Childhood Cancer, Children's Hospital Colorado, Inpatient Cancer Treatment

(Home Away From Home) Coming

Snow packed roads on Wolf Creek Pass made for challenging driving conditions.

I’m catching a few moments by myself here at the apartment, to recuperate after a long day’s drive. It is dumping snow here, and the Denver area is expecting 5 to 10″ of snow overnight. It was snowing in Durango this morning as well, although there was no accumulation. Jordan and I had a smooth but arduous drive today, as we encountered areas of heavy precipitation. The worst of it came over Wolf Creek Pass, which is the major east/west corridor to the front range from the southwest corner of the state. The pass tops out at 10,000 feet, and this morning the temperature at that elevation was a chilly 24 degrees. There was about 5″ of snow at the top, and it was unplowed, with whiteout conditions. We drove slowly, very slowly, and once we headed downhill I was thankful that my car, which has an automatic transmission, is capable of downshifting into first gear. I spent the first few miles of the steep, winding descent shifting between 1st and 2nd gears, crawling along at about 20 mph, in attempt to avoid having to hit the brakes (b/c then I would potentially slide out on the snow packed roads). Semi trucks, cars hauling trailers, and regular passenger cars were stopped everywhere, especially near the top, where one could not make out the lanes in the road. Thankfully, traffic wasn’t heavy, and we emerged unscathed, without even a scare (except for a venture or two into the opposite lane, because of the odd placement of the stopped cars and the inability to make out the lanes on the road). Several miles down the east side of the pass, the roads were clear and then dry until about 90 miles southwest of Denver, where we encountered heavy snow for about an hour, although it didn’t stick to the roads because the temperature stayed above freezing. On the descent into Denver the snow turned to a persistent rain. And now, as it cools off for the evening, it has all turned to snow and the wet, slushy stuff is starting to stick. I’m happy to be “in” for the night, and Craig and Jordan will take the shuttle home from hospital in a bit.

20150509_164003The reason I’m recording so much of our drive from today is because, our arrival in now familiar ol’ Aurora was like a homecoming for me. It brought unexpected comfort and joy, and it was a moment (or feeling, rather) that I never want to forget. After her third round of chemo, I was so wrung out and I needed a break. And Craig was eager to spend some time here with Chloe, so it worked out well for us to trade positions. May is one of my favorite months in Durango, so in theory I thought I’d be happy to stay home an extra week. I’m glad I did, but the weather was cooler and wetter than I had anticipated, so that threw me off a bit, as I had imagined myself relaxing outdoors in more comfortable temperatures.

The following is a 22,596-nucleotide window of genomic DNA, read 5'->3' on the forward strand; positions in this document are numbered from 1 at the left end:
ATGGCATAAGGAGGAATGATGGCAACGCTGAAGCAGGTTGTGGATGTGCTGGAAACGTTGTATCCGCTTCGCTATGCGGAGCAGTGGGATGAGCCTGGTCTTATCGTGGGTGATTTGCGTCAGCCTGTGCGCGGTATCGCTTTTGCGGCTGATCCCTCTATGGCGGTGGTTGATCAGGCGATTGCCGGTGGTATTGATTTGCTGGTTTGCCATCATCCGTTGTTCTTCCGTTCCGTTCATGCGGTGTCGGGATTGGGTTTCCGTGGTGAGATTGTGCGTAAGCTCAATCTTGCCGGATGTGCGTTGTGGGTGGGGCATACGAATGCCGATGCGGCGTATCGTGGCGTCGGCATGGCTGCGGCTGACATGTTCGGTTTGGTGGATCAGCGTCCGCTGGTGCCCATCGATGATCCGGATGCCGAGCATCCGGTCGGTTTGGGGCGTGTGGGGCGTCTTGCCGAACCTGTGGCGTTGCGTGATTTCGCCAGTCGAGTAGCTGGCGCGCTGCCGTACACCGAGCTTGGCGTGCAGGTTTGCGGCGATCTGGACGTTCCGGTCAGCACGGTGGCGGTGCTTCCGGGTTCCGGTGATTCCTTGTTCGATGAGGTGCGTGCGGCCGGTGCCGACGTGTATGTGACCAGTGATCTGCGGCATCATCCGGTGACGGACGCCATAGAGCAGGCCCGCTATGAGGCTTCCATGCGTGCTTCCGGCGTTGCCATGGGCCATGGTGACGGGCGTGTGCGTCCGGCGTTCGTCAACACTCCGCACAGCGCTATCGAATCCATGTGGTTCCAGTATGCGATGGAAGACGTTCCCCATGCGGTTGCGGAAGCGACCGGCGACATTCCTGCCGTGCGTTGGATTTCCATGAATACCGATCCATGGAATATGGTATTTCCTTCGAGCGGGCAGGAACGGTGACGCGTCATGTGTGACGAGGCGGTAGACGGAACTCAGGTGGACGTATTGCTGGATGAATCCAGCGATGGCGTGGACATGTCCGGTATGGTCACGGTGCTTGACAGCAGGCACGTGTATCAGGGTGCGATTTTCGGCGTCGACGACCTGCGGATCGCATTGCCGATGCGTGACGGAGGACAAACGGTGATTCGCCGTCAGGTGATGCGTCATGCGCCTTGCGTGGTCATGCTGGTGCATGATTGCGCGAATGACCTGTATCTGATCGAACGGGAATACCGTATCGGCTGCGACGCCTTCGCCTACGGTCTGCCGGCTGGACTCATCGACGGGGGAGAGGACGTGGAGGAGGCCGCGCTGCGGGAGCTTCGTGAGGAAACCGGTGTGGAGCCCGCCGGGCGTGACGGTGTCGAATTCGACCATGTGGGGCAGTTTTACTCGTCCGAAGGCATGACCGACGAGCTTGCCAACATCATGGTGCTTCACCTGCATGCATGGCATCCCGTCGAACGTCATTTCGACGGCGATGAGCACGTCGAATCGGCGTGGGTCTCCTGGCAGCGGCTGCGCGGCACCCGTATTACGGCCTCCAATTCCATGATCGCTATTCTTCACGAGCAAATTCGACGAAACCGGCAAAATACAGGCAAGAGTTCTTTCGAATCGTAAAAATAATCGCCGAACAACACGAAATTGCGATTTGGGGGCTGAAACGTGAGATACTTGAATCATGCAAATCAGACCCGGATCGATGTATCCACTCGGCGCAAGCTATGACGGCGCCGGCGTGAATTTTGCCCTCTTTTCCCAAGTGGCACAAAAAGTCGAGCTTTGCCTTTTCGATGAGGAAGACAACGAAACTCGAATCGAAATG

I also got to discover how very out-of-synch I am from having any sort of routine or rhythm while I am there. I can’t get Jordan to preschool on time, I have trouble filling out his after school care form, and I can’t handle too many phone calls in one morning. I couldn’t dive into spring cleaning my house, either. All I could do was: exist. Decompress. Sit and stare at the fish tank. And enjoy the company of our dogs. That’s it! I did manage to sort through 3 and a half weeks of mail (both personal and work mail, the latter of which is now coming to my house) and school papers. Otherwise, I enjoyed NOT having to deal with nurses and constantly be ON all the time. But I noticed how little things really weighed on me a lot. Watching the neighbors walk, bike, and scooter by with their kids on their way to school in the mornings for what was for them a relatively “normal” morning always stings a little bit. (In my new perspective on life, any day that your kids are going to school in the morning is a “normal” day). Trying to make social plans sometimes wears me out. And at times even thinking about getting out the vacuum makes me want to go back to bed. (I did manage to cook one dinner! It was a delicious and cozy casserole with chicken, broccoli, and rice with a cream cheese sauce and topped with cheddar cheese and potato chips).